I break my boy’s bones
But he doesn’t let that stop him!
Discovering there was something wrong with my precious baby at my 20-week scan was devastating. ‘His arms and legs are short. He’s growing very slowly,’ doctors told me. Rushed to a specialist, I felt so frightened. ‘It’s a form of dwarfism,’ the specialist explained, but he couldn’t give an exact diagnosis. The worst was still to come. ‘Your baby probably won’t survive after birth,’ I was told. Doctors feared his chest wall wouldn’t be strong enough to hold his lungs. I was told to plan for a funeral, choose a coffin. But I refused.
My baby was still kicking. It was me and my son against the world.
Kaden was born in February 2012 by Caesarean, three weeks early. At just 4lb 1oz he was rushed to Intensive Care. I didn’t get to see my tiny baby boy until a day later. His legs were bowed and pointing the wrong way, but he was so cute. Three weeks later, doctors gave us Kaden’s official diagnosis. .
It was osteogenesis imperfecta (OI) – a brittle-bone condition so rare, only one in 15,000 babies are born with it.
‘He’s doing well right now,’ doctors reassured me.
But they kept preparing me for the future.
‘He’ll never walk, and is unlikely to survive beyond 5 years old,’ I was told.
They warned me his bones would break very easily…
Kaden was 5 weeks old and still in hospital when he had his first broken bone. A nurse had been changing his shirt when, suddenly, his left arm stopped moving. Amazingly, he didn’t scream out in pain.
An X-ray confirmed doctors’ fears. Kaden’s arm was broken. Then realisation hit me. [ My baby is so fragile, I have to be strong for us both.
Once home, Kaden wanted to do all the things doctors said he wouldn’t be able to – moving his head, sitting up. He kept breaking bones, but was such a happy little baby.
The older he got, though, the
more he cried w when h he had a break. I’ I’d give him painkilling i me medicine and splint the limb straightaway, like I’d been shown in hospital.
But little Kaden was so active, I worried. Jumping off the sofa onto his bum could break bones in his spine. Even a cough or sneeze could cause a fracture.
He was prone to pneumonia because his immune system was so weak, too. But the most heartbreaking thing was when I’d accidentally cause a break by doing something as simple as lifting him up.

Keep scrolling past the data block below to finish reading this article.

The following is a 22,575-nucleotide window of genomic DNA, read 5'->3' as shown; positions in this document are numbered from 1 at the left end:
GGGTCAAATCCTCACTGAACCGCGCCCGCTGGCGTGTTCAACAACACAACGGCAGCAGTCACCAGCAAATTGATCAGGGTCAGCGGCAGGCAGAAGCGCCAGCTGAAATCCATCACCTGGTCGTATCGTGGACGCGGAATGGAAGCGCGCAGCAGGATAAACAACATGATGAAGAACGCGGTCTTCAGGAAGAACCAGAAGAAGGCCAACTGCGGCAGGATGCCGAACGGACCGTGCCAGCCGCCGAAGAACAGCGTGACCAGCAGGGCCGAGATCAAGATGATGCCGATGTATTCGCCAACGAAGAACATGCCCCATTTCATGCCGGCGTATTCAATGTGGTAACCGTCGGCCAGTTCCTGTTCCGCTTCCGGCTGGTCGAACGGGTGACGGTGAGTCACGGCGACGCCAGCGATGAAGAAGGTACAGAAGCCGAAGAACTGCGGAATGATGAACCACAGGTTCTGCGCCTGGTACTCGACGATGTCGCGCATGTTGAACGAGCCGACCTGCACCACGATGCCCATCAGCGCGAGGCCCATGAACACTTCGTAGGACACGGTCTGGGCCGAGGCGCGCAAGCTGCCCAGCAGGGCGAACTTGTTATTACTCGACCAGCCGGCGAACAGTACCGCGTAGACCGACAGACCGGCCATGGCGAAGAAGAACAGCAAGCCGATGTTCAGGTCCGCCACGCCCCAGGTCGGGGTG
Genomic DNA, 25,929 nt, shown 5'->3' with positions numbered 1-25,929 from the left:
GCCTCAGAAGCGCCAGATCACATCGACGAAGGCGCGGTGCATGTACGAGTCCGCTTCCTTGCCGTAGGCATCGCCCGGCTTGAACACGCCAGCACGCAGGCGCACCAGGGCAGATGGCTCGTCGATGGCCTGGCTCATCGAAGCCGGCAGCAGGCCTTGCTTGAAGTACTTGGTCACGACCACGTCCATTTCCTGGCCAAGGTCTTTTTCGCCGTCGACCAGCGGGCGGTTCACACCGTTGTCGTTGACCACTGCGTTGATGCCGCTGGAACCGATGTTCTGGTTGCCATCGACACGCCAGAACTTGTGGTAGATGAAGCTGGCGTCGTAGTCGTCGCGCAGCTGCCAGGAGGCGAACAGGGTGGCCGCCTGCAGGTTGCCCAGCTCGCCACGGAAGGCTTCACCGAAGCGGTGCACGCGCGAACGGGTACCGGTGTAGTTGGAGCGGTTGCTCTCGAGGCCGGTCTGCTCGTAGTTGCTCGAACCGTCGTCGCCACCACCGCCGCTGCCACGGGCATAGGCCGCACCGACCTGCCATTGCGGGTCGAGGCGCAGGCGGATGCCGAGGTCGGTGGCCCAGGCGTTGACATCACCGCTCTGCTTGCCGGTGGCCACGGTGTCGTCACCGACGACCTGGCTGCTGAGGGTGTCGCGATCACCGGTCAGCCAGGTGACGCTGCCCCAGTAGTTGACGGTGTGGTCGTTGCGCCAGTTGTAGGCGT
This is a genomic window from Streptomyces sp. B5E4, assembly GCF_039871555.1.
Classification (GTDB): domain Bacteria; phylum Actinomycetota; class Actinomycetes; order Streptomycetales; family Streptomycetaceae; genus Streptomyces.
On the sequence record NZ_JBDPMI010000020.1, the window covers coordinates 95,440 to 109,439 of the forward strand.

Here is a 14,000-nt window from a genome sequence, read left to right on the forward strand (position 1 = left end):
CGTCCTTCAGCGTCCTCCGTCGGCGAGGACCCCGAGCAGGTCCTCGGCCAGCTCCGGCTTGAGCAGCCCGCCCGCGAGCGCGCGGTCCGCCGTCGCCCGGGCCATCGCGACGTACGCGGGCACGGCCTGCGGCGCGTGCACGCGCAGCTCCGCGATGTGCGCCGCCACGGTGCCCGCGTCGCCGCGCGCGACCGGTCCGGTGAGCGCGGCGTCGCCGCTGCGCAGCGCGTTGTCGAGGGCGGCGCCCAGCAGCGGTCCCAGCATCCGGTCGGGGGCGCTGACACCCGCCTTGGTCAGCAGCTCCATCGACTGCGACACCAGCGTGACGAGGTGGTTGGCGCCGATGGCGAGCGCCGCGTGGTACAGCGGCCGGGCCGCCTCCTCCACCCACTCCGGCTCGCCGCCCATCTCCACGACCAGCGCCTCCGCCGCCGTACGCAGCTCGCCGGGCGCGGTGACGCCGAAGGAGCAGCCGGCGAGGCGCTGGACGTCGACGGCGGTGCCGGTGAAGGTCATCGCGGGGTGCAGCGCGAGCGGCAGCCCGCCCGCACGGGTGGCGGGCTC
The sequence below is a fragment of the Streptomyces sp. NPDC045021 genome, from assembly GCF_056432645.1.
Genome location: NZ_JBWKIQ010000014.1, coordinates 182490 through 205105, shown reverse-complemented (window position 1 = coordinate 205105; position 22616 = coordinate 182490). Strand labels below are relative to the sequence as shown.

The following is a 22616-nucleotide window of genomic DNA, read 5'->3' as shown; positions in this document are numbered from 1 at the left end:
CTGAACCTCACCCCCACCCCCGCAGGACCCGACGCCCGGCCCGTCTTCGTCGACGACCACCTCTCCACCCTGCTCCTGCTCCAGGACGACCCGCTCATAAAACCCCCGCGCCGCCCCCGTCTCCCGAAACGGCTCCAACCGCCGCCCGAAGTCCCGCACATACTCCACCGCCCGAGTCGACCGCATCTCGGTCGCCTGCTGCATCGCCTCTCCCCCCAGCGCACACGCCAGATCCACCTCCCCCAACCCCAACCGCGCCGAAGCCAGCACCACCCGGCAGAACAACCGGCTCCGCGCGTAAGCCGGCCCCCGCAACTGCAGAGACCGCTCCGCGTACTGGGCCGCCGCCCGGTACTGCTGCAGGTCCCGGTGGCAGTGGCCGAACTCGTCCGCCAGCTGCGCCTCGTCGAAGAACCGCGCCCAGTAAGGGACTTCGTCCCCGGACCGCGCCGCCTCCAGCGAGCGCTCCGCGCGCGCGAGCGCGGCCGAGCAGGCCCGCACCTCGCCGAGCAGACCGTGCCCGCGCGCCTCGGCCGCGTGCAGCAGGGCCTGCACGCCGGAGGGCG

‘Mummy’s so sorry, but we’ll take care of it,’ I’d say with a smile and a kiss.
But when he went off to play, I’d cry with guilt.
Kaden always knew when he’d broken a bone.
‘I broke my leg, Mummy,’ he’d tell me, sobbing.
In December 2014, Kaden, then 2, had rods fitted in his femur and both tibias to help strengthen his legs.
By then, I had a new partner, Benjamin, 28. Caring and supportive, he knew I was worried when Kaden started nursery in August this year.
But we spoke to the staff, and Kaden explained his condition to his classmates.
‘You’ve got to be careful with me,’ he said.
He’s such a confident boy, and is a huge superhero fan. He loves Batman and Superman.
‘I’m fighting the bad guys,’ he’ll say.
Kaden’s 5 now, and has had over 40 breaks. Doctors want him to wear a body brace, but he hates it.
‘If his spine curvature gets worse, he’ll need a permanent brace when he’s older,’ we’ve been warned.
Though Kaden uses a wheelchair at school, thanks to physio, he can use a walker at home. He has amazing upper-body strength, and also uses his arms to scoot around on his bum. He’s small but mighty, fragile but so strong.
His doctors have a different view from mine of what lies ahead for Kaden. They think he’ll only live until he’s 23 or 24, whereas I think his future will be long and bright.
‘You’ll grow up and be whatever you want to be,’ I say.
‘I want to be in the movies,’ he insists. And why not? To me, Kaden’s already a superstar!
Even a cough or a sneeze could cause a fracture